Based on mostly small, purely observational studies, RDN was associated with ancillary benefits such as decreased left ventricular mass , arterial stiffness , heart rate and atrioventricular conduction [25, 26], arrhythmia burden , renal resistive indices  and albuminuria , as well as with improved cardiac function , central hemodynamics  and insulin sensitivity . Furthermore, it was proposed as a potential treatment in a host of medical conditions, including chronic kidney disease , atrial fibrillation , heart failure , obstructive sleep apnoea  and polycystic ovary syndrome . Finally, in spite of cautionary recommendations by European  and international  expert panels, RDN was applied to patients with white-coat resistant hypertension , isolated systolic hypertension , stenotic  or stented  renal arteries and even—inadvertently—in a patient with Münchausen syndrome . New papers devoted to RDN were published weekly, if not daily, and all top-ranking journals in the field were keen to host studies, reviews and editorial comments addressing this novel approach . In the meantime, dissenting and cautionary advice [13, 15] and predictions [19••] remained almost unheard in the general chorus of praise.
The Earthquake of Symplicity HTN-3
Symplicity HTN-3 [42••], a large US randomised controlled trial including 535 patients assigned in a 2:1 ratio to RDN or a sham procedure, was to be the last step of the triumphal march of RDN. Accordingly, the announcement that Symplicity HTN-3 failed to meet its primary efficacy endpoint (http://www.tctmd.com/show.aspx?id=123265) stunned the medical community and device industry as a deep shock, and was quickly followed by definitive or temporary stopping of large ongoing research programmes (http://www.reuters.com/article/2014/01/24/us-covidien-divestment-idUSBREA0N18B20140124). A rapid opinion shift from excessive optimism to deep mistrust ensued .
In contrast with Symplicity HTN-2 [2••], in Symplicity HTN-3 [42••], the mean decrease in office systolic blood pressure at 6 months was only 14.13 mmHg in the RDN group, as compared with a substantial 11.74 mmHg decrease in the sham group (P < 0.001 for both comparisons of the change from baseline). This corresponds to a modest 2.39 mmHg advantage in favour of the technique, lower than the preset superiority margin of 5 mmHg [42••]. Discordant results were also observed for ambulatory blood pressure, particularly in the control group. While in Symplicity HTN-2, 24-h ambulatory systolic blood pressure decrease was -11 mmHg in 20 patients treated with RDN (p = 0.006) compared to a non-significant (p = 0.51) -3 mmHg in 25 patients from control group [2••], in Symplicity HTN-3, 24-h ambulatory blood pressure decrease was modest but significant and of the same order of magnitude in both groups (-6.75 mmHg and -4.79 mmHg, respectively; p < 0.001 for both) [42••] (Fig. 1).
The huge discrepancy between Symplicity HTN-3 on one side and most other studies including Symplicity HTN-2 on the other side raises concern. Can a single large US trial challenge all previous studies? Who is right? Symplicity HTN-2, Symplicity HTN-3, or both? Compared to Symplicity HTN-2 [2••], patients included in Symplicity HTN-3 [42••] were more overweight (body mass index: 34 vs. 31 kg/m2), at higher cardiovascular risk (slightly higher proportion of type 2 diabetes and dyslipidemia) and took more diuretics (99 vs. 89 %) and aldosterone antagonists (23 vs. 17 %). Furthermore, as expected in a US population, the Symplicity HTN-3 cohort included one-fourth of patients of African descent [42••], while this proportion was negligible in Symplicity HTN-2 [2••]. The catheter used in Symplicity HTN-3 [42••] was the second generation Medtronic Symplicity catheter rather than the original, stiffer Ardian catheter used in Symplicity HTN-2 [2••]. Finally, as most Symplicity HTN-3 investigators performed their first RDN within the trial, they might have been less experienced that the Symplicity HTN-1 and 2 investigators [42••].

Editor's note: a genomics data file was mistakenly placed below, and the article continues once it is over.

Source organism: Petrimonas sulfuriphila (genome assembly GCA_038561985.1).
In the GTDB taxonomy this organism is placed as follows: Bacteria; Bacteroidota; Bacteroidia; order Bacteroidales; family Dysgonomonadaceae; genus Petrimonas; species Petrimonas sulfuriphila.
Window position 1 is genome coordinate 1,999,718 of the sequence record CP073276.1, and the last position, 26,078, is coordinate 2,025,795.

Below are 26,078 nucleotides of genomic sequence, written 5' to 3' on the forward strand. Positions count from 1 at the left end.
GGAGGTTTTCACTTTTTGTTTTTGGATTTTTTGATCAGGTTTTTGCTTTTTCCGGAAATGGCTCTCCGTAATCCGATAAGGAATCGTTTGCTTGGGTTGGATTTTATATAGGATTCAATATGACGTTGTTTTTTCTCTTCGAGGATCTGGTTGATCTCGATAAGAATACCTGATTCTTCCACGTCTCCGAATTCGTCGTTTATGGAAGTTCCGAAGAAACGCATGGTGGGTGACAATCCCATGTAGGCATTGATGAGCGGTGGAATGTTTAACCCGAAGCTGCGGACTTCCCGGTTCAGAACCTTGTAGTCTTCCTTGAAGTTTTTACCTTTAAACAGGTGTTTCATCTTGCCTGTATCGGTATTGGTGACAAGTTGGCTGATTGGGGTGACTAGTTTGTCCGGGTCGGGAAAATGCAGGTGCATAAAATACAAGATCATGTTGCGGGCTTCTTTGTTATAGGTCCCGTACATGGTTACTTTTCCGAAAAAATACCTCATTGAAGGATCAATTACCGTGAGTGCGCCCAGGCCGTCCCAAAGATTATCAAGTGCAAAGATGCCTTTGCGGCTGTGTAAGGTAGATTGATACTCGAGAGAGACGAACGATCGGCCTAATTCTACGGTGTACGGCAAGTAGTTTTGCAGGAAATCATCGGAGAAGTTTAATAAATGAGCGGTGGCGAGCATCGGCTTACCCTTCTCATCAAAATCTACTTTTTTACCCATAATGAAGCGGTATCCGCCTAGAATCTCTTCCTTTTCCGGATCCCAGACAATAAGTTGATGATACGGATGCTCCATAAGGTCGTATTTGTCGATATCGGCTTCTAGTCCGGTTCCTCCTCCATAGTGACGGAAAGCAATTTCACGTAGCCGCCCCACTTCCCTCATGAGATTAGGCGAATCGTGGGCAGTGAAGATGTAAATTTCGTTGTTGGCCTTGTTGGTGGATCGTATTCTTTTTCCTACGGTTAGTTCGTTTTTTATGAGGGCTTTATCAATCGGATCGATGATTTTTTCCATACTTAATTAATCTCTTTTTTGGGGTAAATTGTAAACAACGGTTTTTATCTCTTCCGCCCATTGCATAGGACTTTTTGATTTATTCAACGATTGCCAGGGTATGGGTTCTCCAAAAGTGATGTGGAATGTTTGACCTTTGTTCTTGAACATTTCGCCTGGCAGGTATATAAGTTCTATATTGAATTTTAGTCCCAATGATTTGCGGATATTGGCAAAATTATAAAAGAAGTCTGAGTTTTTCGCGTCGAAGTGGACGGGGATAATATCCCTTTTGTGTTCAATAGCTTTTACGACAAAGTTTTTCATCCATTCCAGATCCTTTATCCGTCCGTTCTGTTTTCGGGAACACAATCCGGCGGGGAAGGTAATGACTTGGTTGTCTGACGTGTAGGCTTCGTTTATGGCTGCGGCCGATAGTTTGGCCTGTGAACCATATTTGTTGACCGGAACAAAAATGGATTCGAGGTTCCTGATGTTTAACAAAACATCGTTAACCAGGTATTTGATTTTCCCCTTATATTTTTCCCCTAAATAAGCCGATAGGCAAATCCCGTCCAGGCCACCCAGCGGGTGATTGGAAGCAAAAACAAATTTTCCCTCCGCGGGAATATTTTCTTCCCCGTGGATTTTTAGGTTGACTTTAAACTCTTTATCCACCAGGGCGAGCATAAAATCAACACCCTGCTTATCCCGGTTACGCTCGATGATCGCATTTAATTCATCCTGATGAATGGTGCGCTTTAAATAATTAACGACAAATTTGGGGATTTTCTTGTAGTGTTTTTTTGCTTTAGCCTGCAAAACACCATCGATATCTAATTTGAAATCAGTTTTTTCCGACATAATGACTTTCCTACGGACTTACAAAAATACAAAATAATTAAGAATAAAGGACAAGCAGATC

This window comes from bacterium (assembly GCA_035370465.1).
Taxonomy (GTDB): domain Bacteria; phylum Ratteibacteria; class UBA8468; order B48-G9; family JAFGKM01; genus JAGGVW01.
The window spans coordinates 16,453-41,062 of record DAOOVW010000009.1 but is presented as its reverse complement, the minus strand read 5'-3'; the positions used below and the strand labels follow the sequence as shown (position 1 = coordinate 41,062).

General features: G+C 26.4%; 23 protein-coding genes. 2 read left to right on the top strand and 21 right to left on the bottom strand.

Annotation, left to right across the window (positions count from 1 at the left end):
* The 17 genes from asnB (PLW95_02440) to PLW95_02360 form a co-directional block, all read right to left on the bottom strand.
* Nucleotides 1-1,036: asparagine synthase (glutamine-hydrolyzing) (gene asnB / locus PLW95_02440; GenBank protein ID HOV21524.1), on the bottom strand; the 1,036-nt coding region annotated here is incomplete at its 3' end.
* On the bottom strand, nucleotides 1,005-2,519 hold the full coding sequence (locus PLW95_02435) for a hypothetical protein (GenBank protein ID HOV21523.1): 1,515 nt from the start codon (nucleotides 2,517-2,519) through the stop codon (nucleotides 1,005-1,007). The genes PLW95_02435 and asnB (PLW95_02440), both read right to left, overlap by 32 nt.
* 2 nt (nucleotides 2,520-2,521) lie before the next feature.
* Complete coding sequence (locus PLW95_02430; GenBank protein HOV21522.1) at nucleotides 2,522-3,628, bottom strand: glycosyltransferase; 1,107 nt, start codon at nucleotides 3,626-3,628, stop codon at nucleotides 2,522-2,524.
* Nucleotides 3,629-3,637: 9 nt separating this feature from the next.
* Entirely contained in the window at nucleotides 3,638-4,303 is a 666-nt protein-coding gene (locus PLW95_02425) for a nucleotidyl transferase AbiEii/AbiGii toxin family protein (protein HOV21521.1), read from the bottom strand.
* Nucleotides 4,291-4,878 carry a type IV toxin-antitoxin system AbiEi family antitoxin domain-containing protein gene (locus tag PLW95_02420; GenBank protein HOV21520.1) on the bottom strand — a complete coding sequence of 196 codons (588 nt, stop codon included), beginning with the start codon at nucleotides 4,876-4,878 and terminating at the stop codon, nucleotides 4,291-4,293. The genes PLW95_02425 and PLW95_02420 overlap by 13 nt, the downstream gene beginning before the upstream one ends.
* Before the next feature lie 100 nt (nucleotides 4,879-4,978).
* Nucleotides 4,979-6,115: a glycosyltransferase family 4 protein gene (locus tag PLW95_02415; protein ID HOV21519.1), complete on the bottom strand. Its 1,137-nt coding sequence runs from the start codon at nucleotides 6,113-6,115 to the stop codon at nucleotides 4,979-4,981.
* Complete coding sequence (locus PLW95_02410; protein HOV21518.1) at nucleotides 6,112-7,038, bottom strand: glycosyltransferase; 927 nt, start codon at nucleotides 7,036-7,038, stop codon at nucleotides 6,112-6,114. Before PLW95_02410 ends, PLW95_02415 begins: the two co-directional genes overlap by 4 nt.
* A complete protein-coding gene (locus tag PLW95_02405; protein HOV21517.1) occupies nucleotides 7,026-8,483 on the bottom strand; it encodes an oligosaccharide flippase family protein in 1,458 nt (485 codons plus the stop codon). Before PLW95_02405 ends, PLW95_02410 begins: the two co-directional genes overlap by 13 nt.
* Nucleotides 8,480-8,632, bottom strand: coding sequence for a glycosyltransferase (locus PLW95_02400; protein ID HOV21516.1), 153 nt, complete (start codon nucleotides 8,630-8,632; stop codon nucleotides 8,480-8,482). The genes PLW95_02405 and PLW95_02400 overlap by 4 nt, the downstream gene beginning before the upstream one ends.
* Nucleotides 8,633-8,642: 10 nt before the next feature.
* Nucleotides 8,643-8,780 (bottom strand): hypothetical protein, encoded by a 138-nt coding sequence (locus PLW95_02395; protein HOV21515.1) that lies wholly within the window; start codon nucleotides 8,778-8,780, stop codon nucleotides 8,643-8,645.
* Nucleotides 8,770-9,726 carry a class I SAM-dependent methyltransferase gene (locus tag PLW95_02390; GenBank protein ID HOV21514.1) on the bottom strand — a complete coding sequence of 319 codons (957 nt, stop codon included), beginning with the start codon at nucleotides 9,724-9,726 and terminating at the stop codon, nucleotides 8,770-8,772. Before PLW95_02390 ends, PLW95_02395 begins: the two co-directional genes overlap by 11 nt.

The aforementioned differences in study populations and in the RDN procedure itself may partly account for the less important blood pressure decrease in RDN-treated patients from Symplicity HTN-3 [42••] compared to previous studies. However, they cannot explain the most striking difference between Symplicity HTN-2 [2••] and Symplicity HTN-3 [42••]: while in Symplicity HTN-2, blood pressure remained unchanged in the placebo arm, in Symplicity HTN-3 it decreased to almost the same extent as in the RDN arm. The single credible explanation is that Symplicity HTN-3 was blinded, while other studies were randomised but unblinded (Symplicity HTN-2) or purely observational [19••, 42••]. By contrast with Symplicity HTN-3, open-label studies such as Symplicity HTN-2 are subject to expectation, performance and evaluation biases . In other words, knowing to which treatment group participants are allocated may have affected both physicians’ and patients’ behaviour, particularly if they felt that RDN was the last option available, as implied by the concept of resistant hypertension, if they strongly believed in the efficacy of the technique, or were newcomers in the field of hypertension and blood pressure measurement. Symplicity HTN-2 investigators may have been inclined to measure blood pressure differently in the two groups: for example, the resting period before office BP measurements and the number of BP measurements taken may not have been the same in the RDN and control arms . As detailed elsewhere , the Symplicity HTN-2 protocol for blood pressure measurement and recording made this trial particularly vulnerable to such kind of biases. On the other side, being in the RDN group, and as such benefitting from increased attention from the caring physician, may have improved adherence to drug treatment [13, 15, 19••]. Conversely, patients from the control arm may have been tempted not to take properly their medications in order to benefit from RDN after assessment of the primary endpoint at 6 months [13, 15]. In contrast, in a blinded study such as Symplicity HTN-3 [42••], such biases are minimised. In particular, improved adherence to drug treatment is likely to have occurred irrespective of the treatment arm, accounting for part of the substantial blood pressure decrease in the control group .